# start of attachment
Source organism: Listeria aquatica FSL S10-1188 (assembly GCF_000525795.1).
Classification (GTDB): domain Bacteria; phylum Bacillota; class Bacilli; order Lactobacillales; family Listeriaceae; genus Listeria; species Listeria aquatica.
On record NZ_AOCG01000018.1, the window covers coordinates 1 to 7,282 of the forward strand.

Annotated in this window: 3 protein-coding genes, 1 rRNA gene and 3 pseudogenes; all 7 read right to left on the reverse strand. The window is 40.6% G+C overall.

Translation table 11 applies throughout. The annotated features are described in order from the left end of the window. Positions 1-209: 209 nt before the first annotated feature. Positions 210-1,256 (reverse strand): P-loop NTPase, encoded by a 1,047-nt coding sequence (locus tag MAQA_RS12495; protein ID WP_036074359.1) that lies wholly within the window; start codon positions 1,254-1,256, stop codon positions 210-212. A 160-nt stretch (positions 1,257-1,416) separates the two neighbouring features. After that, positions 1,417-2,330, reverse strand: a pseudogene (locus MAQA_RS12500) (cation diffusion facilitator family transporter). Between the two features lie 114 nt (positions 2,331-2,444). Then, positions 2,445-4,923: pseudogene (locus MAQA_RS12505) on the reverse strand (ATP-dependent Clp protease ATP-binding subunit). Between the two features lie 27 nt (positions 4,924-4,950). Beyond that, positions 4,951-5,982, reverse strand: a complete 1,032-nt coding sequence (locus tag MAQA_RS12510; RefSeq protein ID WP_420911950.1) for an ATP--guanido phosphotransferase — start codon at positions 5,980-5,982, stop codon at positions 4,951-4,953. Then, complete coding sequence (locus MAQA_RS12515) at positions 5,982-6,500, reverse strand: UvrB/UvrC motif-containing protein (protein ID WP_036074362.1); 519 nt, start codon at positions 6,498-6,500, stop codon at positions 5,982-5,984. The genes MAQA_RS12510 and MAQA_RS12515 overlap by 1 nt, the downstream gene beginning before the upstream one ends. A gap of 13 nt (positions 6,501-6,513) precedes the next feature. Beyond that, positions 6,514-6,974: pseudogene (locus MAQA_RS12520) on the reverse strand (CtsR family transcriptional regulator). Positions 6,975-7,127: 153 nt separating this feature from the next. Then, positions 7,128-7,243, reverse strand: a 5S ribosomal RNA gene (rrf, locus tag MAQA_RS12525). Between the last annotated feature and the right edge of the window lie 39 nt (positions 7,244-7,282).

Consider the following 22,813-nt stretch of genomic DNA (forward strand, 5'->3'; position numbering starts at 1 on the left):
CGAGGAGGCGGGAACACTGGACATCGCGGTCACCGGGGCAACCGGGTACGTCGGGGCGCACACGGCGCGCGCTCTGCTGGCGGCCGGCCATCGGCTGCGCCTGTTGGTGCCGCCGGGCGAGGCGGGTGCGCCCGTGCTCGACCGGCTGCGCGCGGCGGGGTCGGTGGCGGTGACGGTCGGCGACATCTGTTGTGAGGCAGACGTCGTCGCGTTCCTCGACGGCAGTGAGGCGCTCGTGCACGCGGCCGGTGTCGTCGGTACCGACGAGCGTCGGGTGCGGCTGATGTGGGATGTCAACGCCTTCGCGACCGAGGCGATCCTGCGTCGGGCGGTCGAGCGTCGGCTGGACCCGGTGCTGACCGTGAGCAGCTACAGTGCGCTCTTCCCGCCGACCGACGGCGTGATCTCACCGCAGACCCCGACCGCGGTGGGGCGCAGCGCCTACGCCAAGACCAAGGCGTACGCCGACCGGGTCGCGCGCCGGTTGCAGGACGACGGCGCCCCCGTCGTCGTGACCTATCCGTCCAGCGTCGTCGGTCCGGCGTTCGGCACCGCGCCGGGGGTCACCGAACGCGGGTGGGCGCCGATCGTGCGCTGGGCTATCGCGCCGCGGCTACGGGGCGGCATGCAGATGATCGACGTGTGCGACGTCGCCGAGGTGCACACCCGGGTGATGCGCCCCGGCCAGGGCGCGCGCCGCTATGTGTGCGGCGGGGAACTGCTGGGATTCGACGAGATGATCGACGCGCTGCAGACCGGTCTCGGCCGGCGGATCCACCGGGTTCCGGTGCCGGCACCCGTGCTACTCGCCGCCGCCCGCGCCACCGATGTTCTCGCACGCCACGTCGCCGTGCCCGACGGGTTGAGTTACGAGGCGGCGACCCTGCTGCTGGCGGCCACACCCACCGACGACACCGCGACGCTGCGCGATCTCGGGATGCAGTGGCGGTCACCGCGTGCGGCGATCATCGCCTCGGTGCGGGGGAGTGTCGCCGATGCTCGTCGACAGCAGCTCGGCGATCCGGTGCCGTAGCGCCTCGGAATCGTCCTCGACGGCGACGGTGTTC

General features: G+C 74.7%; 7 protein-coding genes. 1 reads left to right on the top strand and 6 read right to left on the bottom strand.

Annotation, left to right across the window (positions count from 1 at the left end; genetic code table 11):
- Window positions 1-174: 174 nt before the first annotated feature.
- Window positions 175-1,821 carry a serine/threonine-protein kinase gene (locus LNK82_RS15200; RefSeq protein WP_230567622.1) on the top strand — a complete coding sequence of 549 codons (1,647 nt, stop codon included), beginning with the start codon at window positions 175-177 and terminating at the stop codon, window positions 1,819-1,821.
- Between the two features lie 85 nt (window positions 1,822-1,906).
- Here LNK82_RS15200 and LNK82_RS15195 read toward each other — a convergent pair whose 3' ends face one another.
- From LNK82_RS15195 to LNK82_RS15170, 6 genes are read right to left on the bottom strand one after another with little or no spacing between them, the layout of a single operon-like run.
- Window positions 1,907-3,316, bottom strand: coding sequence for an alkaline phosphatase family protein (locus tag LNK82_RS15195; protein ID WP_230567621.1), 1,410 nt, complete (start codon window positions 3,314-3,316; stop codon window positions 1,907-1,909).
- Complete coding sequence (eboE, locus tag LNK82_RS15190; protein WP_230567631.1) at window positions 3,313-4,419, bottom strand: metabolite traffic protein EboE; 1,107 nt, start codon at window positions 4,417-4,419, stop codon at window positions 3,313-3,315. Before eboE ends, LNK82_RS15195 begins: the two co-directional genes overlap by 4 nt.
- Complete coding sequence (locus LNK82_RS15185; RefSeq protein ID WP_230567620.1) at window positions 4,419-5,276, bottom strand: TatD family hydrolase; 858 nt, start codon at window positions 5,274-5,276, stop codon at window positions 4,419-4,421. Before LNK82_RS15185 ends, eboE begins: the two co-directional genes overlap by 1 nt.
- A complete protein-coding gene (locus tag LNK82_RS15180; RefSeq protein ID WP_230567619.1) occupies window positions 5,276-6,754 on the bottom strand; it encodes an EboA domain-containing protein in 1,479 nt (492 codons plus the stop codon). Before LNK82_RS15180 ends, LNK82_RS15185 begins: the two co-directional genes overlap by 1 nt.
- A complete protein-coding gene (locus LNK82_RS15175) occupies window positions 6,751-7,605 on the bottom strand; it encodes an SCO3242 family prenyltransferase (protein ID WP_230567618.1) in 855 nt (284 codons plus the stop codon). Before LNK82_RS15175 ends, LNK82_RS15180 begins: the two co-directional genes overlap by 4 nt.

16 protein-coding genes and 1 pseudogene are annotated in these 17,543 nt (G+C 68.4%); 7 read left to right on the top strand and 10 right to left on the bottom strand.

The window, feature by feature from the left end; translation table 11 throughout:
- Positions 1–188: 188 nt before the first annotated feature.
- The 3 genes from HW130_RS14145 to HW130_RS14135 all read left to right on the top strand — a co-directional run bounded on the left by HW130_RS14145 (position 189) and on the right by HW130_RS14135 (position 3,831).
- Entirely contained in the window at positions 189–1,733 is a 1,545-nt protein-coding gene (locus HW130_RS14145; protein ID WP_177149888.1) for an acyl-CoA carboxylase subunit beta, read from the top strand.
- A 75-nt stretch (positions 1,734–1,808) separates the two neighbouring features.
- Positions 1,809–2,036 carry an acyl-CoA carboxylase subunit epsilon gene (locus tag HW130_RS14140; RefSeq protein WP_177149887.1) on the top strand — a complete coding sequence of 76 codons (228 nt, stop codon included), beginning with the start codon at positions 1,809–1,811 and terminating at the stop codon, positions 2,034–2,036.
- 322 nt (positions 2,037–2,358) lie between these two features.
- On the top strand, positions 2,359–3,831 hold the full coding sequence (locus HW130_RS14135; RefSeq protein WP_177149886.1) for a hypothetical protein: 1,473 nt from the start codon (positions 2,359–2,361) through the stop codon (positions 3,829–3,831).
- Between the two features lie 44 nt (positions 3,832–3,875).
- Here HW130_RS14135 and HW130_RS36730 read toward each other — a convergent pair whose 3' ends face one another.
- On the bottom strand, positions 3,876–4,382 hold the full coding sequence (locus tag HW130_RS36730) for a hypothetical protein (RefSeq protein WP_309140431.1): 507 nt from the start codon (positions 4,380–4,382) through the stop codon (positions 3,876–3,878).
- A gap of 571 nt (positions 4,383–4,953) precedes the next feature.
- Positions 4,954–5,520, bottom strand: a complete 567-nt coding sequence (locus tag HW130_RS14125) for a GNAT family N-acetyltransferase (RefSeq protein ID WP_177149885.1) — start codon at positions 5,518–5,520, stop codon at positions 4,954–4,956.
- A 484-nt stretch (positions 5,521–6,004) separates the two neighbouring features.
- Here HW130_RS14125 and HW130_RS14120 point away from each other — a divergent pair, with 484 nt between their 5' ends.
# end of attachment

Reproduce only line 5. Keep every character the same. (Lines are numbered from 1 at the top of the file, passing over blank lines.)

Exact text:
Translation table 11 applies throughout. The annotated features are described in order from the left end of the window. Positions 1-209: 209 nt before the first annotated feature. Positions 210-1,256 (reverse strand): P-loop NTPase, encoded by a 1,047-nt coding sequence (locus tag MAQA_RS12495; protein ID WP_036074359.1) that lies wholly within the window; start codon positions 1,254-1,256, stop codon positions 210-212. A 160-nt stretch (positions 1,257-1,416) separates the two neighbouring features. After that, positions 1,417-2,330, reverse strand: a pseudogene (locus MAQA_RS12500) (cation diffusion facilitator family transporter). Between the two features lie 114 nt (positions 2,331-2,444). Then, positions 2,445-4,923: pseudogene (locus MAQA_RS12505) on the reverse strand (ATP-dependent Clp protease ATP-binding subunit). Between the two features lie 27 nt (positions 4,924-4,950). Beyond that, positions 4,951-5,982, reverse strand: a complete 1,032-nt coding sequence (locus tag MAQA_RS12510; RefSeq protein ID WP_420911950.1) for an ATP--guanido phosphotransferase — start codon at positions 5,980-5,982, stop codon at positions 4,951-4,953. Then, complete coding sequence (locus MAQA_RS12515) at positions 5,982-6,500, reverse strand: UvrB/UvrC motif-containing protein (protein ID WP_036074362.1); 519 nt, start codon at positions 6,498-6,500, stop codon at positions 5,982-5,984. The genes MAQA_RS12510 and MAQA_RS12515 overlap by 1 nt, the downstream gene beginning before the upstream one ends. A gap of 13 nt (positions 6,501-6,513) precedes the next feature. Beyond that, positions 6,514-6,974: pseudogene (locus MAQA_RS12520) on the reverse strand (CtsR family transcriptional regulator). Positions 6,975-7,127: 153 nt separating this feature from the next. Then, positions 7,128-7,243, reverse strand: a 5S ribosomal RNA gene (rrf, locus tag MAQA_RS12525). Between the last annotated feature and the right edge of the window lie 39 nt (positions 7,244-7,282).